Digital subtraction angiography




Digital subtraction angiography (DSA) is a fluoroscopy technique used in interventional radiology.



It aims  to clearly visualize blood vessels in a bony or dense soft tissue environment. 



DSA images are produced using contrast medium by subtracting a pre-contrast image from subsequent images, once the contrast medium has been introduced into a structure. 



In traditional angiography, images are acquired by exposing an area of interest with x-rays while injecting contrast medium into the blood vessels. 



The resultant images  includes blood vessels, together with all overlying and underlying structures.



The images are useful for determining the anatomical position and variations of blood vessels but not for visualizing blood vessels accurately.



To remove the distracting structures to see the vessels better, a mask image is acquired. 



The mask image refers to an image of the same area before the contrast is administered. 



An X-ray image intensifier, keeps producing images of the same area at a  rate of 1 to 7.5 frames per second.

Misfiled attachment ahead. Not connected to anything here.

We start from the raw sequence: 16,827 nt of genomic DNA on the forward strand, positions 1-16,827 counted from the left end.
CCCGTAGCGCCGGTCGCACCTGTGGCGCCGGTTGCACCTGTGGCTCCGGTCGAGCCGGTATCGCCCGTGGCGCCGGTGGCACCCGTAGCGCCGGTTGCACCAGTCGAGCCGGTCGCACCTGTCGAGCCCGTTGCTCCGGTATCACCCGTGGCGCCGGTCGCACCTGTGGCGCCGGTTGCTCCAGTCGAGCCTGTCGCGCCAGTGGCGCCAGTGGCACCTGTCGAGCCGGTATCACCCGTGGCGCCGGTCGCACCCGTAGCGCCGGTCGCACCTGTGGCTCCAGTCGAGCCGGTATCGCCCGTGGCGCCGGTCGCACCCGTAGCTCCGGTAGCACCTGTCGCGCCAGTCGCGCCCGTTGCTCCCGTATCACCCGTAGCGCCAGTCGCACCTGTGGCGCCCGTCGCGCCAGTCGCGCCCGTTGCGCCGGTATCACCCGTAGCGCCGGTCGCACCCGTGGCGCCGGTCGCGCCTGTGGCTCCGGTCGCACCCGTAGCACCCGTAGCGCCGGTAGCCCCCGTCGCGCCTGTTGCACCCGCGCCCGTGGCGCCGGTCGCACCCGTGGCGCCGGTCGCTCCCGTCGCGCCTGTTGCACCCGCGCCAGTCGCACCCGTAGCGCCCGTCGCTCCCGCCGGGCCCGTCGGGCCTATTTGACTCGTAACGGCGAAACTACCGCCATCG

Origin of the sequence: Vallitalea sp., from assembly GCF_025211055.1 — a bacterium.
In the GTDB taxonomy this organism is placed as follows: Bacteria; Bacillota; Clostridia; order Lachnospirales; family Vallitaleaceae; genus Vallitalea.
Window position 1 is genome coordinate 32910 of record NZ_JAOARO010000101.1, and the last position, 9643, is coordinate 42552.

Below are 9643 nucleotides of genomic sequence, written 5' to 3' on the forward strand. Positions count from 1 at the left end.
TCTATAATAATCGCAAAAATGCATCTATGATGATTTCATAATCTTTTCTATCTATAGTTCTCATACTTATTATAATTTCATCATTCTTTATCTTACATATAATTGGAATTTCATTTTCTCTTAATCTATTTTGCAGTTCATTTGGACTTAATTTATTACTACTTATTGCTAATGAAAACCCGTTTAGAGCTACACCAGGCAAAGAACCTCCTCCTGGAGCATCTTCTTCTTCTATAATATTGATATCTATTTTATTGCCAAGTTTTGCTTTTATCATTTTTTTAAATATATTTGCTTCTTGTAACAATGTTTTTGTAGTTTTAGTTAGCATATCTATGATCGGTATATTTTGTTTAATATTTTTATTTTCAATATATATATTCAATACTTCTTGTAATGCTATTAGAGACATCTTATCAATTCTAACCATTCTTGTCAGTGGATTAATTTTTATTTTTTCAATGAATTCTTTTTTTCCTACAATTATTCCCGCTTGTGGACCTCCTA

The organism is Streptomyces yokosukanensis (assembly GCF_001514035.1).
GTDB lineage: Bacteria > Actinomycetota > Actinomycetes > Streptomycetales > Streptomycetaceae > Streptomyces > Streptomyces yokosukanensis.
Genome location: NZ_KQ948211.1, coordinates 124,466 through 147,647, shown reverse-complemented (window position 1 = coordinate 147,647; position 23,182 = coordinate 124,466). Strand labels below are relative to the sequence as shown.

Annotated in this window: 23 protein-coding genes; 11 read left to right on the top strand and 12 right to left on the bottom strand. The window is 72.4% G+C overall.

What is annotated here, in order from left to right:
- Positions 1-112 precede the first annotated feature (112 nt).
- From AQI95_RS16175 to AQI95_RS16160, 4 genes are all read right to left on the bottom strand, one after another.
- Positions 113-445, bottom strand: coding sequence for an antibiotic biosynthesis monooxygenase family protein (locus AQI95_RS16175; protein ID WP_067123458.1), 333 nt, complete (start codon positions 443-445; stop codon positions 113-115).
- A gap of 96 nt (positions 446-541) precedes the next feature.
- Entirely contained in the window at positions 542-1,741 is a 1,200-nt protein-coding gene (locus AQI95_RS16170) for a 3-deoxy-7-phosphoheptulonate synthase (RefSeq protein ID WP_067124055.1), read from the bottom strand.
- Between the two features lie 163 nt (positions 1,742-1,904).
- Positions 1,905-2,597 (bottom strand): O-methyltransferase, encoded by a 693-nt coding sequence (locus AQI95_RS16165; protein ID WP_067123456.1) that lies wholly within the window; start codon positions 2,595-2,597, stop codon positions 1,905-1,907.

Each subsequent image gets the original baseline image subtracted out. 



Images produced have a pale grey background, allowing  a high contrast to the blood vessels, which appear a very dark grey., 



IV-DSA is used to study the vessels of the brain and heart and has helped detect carotid artery obstruction and to map patterns of cerebral blood flow. 



IV-DSA helps detect and diagnose lesions in the carotid arteries, a potential cause of strokes.



IV-DSA has also been useful in assessing patients prior to surgery and after coronary artery bypass surgery.



DSA is useful in the diagnosis and treatment of arterial and venous occlusions,  carotid artery stenosis, pulmonary embolism, and acute limb ischemia; arterial stenosis, which is particularly useful for potential kidney donors in detecting renal artery stenosis, cerebral aneurysms and arteriovenous malformations (AVM).



DSA is being replaced by computed tomography angiography (CTA), which can produce 3D images, is less invasive and magnetic resonance angiography (MRA), which avoids X-rays and nephrotoxic contrast agents.


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